Urban design in Derry took a step forward this week with the publication of the Draft Design Guide for the Clarendon Street area of the city.
The guide defines the principles of conservation, building and urban design that will be applied within the Clarendon Street Conservation Area, which includes the Crawford Square, De Burgh Terrace, Queen Street and Great James’ Street districts.
Environment Minister Alex Attwood says the new guide is an important document and “underlines my commitment to the built heritage of Derry”.
“I commend it to the people of the city and hope that there will be a positive response to the consultation,” he added.
The plan asserts that the Clarendon Street Conservation Area and its setting embody much that is distinctive about Derry - physically, historically, socially and culturally.
“The overwhelming impression,” says the plan “is that of a relatively spacious but largely intact network of terraced townhouses stepping graciously up the many hillsides to present an aesthetically and texturally rich image of late-Georgian and Victorian building activity in the city.”
Interestingly, the plan also includes a brief history of the area and its development over the years.
Early maps of the city (1689) show that the Clarendon Street area was primarily rural and that there was very little change until the nineteenth century. However, by the end of the eighteenth century, key roads, such as Academy Road and the Strand Road, had been formed (1799 maps) followed by the creation of Infirmary Road and Asylum Road.
Towards the end of the Georgian era, the Infirmary (1810), the Asylum (1829) and the New Free School and Church (1830) were erected. Great James’ Street was also in the process of becoming developed probably around the Third Derry Presbyterian Church (1837).
Most development in the area took place during the Victorian era starting with the laying of the foundations of St Eugene’s Cathedral (1851), the erection of St Eugene’s Primary School (1854) and the development of housing along the western edge of Queen Street.
By the mid-Victorian era, development of housing began on Crawford Square as well as the Academy Road to serve the Model School (1862), with the new academy being built in 1870. The 1873 Ordnance Survey map also shows that, by this time, Great James Street, Queen Street, Clarendon Street, Asylum Road, Bayview Terrace and Edward Street had been fully developed. Clarendon Street and Great James’ Street’s two new churches and manses were also erected at this time.
Unfortunately, however, the passage of time has seen some of the historic buildings being lost - for example the old Model School was replaced by a new primary school (1914) leaving only the gates and railings. The Asylum and Infirmary have also been redeveloped, and the Ardowen Hotel was lost during the Troubles.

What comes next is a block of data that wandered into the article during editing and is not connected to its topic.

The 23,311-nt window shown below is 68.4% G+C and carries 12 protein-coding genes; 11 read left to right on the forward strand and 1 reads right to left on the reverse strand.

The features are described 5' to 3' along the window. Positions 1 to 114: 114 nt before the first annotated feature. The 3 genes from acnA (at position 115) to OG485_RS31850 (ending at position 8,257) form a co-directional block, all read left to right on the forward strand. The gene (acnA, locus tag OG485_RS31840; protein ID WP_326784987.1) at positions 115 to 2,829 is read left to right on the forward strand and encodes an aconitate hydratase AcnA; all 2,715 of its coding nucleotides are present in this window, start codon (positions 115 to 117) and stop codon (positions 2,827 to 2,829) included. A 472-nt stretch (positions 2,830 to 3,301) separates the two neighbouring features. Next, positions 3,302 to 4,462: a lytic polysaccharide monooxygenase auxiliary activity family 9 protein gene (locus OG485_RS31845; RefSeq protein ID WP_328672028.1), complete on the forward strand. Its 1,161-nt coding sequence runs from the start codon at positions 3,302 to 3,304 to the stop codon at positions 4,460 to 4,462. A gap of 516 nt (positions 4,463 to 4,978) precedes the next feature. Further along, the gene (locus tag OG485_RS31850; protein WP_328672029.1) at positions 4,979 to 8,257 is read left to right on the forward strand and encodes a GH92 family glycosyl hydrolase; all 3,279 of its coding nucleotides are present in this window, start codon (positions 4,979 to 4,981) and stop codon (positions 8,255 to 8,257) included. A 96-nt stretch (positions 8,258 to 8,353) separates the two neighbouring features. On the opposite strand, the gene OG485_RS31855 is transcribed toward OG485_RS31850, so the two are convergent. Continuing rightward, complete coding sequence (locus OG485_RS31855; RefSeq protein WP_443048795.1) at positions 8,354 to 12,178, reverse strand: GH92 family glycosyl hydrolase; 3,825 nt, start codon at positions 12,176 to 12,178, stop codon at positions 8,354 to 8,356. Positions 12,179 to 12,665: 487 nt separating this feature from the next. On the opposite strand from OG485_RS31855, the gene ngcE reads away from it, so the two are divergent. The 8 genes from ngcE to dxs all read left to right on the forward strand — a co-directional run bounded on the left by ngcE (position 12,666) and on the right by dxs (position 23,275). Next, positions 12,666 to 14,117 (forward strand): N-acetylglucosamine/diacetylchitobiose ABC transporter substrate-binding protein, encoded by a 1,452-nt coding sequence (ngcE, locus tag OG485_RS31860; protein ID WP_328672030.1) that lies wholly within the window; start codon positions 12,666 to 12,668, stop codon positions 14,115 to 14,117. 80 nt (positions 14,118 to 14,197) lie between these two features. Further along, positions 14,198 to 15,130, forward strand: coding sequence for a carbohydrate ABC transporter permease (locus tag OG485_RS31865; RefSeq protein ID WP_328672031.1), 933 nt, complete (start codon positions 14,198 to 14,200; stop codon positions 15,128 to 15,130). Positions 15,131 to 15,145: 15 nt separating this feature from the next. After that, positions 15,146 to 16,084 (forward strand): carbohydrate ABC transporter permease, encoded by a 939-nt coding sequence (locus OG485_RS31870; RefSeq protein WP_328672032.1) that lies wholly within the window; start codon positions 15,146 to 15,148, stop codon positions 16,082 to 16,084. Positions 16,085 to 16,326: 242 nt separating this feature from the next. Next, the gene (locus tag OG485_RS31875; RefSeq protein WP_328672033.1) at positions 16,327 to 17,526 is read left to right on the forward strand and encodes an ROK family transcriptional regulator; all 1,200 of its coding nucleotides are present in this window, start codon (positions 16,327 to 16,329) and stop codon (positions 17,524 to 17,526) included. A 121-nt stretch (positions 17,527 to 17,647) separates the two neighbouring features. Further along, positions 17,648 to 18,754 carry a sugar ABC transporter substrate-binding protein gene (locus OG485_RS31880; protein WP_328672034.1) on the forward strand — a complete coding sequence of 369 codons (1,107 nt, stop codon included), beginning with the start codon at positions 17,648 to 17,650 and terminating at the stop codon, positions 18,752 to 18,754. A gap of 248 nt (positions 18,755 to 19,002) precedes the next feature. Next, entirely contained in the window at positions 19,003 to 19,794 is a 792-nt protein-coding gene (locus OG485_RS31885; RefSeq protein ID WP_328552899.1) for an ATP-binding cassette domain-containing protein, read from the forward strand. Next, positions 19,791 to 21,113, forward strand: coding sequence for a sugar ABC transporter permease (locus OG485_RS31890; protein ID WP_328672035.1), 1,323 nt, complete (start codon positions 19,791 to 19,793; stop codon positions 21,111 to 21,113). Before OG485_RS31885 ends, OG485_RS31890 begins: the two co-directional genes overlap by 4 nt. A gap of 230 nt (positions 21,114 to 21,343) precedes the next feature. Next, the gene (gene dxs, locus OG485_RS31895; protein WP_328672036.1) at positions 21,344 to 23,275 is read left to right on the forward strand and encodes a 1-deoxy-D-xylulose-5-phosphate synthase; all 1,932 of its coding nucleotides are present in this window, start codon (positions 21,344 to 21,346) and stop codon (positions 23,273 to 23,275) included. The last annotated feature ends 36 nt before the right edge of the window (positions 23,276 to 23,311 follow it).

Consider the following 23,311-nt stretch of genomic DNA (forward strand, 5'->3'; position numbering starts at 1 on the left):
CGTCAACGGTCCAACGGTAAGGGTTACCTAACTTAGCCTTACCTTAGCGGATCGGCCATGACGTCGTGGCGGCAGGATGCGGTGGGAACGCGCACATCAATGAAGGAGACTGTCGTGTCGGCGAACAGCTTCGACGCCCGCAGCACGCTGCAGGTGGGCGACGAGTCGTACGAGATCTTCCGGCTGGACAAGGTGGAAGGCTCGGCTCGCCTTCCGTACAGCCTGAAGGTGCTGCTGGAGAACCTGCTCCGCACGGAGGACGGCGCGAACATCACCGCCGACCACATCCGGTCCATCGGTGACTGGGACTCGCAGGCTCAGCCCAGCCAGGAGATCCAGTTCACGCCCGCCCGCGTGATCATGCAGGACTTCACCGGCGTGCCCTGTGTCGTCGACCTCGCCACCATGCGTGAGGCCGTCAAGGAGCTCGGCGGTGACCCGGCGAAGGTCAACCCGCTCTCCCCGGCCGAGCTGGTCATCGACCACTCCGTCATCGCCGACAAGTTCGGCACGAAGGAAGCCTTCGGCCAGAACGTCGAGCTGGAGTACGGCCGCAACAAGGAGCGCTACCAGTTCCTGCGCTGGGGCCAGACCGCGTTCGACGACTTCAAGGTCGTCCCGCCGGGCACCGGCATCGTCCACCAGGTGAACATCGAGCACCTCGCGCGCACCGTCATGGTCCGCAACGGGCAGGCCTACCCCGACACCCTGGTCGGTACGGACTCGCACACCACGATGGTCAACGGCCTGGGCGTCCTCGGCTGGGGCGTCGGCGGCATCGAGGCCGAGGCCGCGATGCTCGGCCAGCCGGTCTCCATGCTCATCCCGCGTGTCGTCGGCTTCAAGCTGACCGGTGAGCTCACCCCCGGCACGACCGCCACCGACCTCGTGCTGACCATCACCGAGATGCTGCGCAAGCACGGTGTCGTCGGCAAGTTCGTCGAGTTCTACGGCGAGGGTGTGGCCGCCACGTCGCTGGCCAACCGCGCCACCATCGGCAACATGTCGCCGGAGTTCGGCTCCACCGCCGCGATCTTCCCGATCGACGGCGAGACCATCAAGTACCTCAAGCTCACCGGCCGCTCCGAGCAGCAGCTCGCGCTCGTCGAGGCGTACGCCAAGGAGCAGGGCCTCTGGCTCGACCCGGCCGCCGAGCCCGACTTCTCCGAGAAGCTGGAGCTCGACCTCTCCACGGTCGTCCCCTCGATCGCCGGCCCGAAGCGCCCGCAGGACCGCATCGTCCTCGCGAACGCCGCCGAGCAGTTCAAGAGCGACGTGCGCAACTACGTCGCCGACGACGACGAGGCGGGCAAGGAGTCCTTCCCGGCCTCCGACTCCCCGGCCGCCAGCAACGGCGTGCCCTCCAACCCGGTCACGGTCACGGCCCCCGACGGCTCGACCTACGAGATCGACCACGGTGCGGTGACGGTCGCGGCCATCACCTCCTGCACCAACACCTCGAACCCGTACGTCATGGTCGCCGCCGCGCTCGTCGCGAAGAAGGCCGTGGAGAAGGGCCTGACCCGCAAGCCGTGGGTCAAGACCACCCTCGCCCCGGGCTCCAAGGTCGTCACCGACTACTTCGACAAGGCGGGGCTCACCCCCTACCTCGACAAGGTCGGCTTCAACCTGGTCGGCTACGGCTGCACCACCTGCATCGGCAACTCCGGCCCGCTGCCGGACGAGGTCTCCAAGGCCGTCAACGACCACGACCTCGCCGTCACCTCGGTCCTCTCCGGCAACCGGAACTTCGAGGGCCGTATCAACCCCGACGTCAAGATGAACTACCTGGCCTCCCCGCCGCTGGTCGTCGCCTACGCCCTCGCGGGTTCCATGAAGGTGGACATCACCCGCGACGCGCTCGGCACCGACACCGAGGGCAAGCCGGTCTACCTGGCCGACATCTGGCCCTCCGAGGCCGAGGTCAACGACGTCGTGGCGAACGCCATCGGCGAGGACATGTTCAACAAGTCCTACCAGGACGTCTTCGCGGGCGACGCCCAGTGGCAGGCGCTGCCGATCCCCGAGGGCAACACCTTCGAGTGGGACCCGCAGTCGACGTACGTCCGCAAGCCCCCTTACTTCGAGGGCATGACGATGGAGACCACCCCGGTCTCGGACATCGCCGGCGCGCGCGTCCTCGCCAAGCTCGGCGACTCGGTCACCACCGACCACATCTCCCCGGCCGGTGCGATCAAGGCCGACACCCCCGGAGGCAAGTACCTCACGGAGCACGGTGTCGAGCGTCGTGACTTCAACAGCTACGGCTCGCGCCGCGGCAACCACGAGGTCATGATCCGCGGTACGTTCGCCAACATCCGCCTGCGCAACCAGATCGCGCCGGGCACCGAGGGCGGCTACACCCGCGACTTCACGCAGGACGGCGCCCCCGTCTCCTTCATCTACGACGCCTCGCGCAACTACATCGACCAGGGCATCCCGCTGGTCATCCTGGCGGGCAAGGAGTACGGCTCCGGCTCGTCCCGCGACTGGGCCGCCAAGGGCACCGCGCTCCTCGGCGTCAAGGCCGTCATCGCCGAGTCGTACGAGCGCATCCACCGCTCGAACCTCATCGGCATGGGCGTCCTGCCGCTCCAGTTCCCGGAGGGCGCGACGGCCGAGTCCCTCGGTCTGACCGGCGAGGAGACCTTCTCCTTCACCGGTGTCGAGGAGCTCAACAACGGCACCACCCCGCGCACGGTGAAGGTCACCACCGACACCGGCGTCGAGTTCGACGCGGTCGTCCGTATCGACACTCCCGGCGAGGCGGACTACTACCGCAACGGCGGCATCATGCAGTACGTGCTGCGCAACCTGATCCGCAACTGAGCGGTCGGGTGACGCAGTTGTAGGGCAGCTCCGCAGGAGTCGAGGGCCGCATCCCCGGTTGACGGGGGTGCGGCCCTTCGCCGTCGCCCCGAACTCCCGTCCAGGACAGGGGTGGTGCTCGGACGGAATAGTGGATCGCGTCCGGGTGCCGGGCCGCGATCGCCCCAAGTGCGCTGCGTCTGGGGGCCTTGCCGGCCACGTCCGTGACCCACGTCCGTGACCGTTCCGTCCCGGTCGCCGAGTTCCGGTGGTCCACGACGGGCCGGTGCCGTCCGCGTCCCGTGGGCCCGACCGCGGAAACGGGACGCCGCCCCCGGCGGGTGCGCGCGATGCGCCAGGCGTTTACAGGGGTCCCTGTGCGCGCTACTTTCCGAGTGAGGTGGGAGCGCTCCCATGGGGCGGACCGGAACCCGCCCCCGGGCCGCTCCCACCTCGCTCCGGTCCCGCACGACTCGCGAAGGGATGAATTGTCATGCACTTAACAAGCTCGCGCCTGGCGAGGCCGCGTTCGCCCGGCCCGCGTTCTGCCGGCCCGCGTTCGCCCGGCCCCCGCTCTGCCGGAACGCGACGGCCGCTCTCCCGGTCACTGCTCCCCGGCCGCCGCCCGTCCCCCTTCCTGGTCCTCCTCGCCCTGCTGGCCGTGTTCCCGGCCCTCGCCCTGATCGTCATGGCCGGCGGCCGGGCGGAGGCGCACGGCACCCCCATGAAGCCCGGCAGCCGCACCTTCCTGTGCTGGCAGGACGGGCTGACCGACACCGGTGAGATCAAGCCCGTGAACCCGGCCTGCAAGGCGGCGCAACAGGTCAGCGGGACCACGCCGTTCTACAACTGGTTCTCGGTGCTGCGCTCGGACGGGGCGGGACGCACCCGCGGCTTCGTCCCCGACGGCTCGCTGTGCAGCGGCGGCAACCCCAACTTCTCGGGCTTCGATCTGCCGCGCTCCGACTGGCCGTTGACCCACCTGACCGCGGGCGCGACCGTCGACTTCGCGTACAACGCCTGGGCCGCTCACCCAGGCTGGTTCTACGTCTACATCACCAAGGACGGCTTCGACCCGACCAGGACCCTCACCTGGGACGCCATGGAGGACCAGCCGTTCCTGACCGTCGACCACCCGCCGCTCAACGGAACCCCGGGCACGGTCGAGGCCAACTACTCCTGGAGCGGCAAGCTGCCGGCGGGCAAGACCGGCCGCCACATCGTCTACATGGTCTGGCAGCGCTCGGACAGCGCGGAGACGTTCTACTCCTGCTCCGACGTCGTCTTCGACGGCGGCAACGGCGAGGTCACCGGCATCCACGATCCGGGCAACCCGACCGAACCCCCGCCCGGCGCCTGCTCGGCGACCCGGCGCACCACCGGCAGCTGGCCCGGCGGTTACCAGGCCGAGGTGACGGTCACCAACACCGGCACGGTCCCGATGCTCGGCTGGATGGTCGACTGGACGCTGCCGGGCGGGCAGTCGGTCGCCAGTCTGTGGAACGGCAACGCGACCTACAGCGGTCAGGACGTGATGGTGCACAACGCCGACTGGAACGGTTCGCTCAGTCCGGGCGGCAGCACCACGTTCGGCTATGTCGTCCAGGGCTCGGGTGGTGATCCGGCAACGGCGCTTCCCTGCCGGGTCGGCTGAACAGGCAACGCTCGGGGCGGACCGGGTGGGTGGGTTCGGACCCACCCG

Returning to the present, the plan points out that controls provided by Conservation Area designation are needed to protect many of the district’s buildings which do not benefit from the controls associated with Listed Buildings. Streets such as Asylum Road, Upper Great James Street and Crawford Square are undergoing considerable change “showing various signs of decline”. Much of this is due to pressures for on street-parking between different groups of users (eg residents and nonresidents) and tenure change of more and more houses (some of them listed) from private ownership into the rented sector and change of use to offices and houses for multiple occupation.
The plan says the relative high density of the “grand and modest terraces” is relieved by a number of key public spaces - such as the open spaces around St Eugene’s Cathedral - which link into Brooke Park and provide an important green corridor. In addition to this there are two other key green areas at Crawford Square and De Burgh Terrace.
Focusing on Crawford Square, the plan describes it as an interesting and distinctive example of urban form.
“Despite the renovation of some of its buildings, the Square has a dilapidated character overall. Considerable improvement to the square could be made if the ‘open space’ [green area at its centre] was properly conserved and planting, sensitive lighting and well designed seating installed.”
The plan also points to the green area at De Burgh Terrace which, it says, provides a “leafy oasis” created by the seventeen private gardens.
The plan adds that it is important that spaces such as these are retained as they contribute greatly to the overall character of the area, which is enhanced by the dense tree canopies and plants.
Turning to extensions and alterations to historic buildings, according to the plan, these need to be very skilfully handled to avoid dominating (or even obliterating) the original.
The thoughtless positioning of additional equipment (such as satellite dishes, burglar alarms and flues) on buildings within the Conservation Area can have a “very negative impact on an otherwise aesthetically high quality environment”.
The Draft Guide is now available from the Area Planning Office or at http://www.planningni.gov.uk/conservation_londonderry_clarendon.htm
Anyone wishing to comment on its content should do so in writing before February 17, 2012 either by e-mail to firstname.lastname@example.org or in writing to Conservation Team, Northern Area Planning Office, Orchard House, 40 Foyle Street, Derry.